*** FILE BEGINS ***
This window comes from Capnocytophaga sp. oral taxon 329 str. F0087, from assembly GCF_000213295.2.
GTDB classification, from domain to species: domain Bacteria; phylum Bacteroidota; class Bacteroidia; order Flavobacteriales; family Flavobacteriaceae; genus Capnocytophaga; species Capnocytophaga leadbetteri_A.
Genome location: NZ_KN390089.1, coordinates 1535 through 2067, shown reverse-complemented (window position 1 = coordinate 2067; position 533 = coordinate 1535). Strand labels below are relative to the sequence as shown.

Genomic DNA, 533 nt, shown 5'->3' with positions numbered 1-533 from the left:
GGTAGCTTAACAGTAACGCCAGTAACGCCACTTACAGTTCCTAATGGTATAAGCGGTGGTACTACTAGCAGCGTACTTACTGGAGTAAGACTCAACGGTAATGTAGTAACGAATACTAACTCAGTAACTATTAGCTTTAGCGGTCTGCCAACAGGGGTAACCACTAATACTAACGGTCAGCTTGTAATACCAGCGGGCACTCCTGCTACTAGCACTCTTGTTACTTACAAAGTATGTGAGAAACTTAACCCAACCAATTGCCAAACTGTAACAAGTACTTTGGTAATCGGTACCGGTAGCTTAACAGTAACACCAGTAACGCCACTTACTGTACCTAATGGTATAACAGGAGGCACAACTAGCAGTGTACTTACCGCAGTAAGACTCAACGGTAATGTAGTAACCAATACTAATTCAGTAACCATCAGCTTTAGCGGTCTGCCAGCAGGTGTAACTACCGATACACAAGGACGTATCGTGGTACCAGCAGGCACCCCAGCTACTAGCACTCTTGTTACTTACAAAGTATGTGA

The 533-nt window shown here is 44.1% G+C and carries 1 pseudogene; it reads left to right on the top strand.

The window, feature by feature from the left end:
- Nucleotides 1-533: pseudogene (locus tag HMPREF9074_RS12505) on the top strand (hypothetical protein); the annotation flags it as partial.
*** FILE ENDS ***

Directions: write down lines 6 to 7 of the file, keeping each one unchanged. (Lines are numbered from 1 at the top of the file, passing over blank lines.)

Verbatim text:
The 533-nt window shown here is 44.1% G+C and carries 1 pseudogene; it reads left to right on the top strand.

The window, feature by feature from the left end: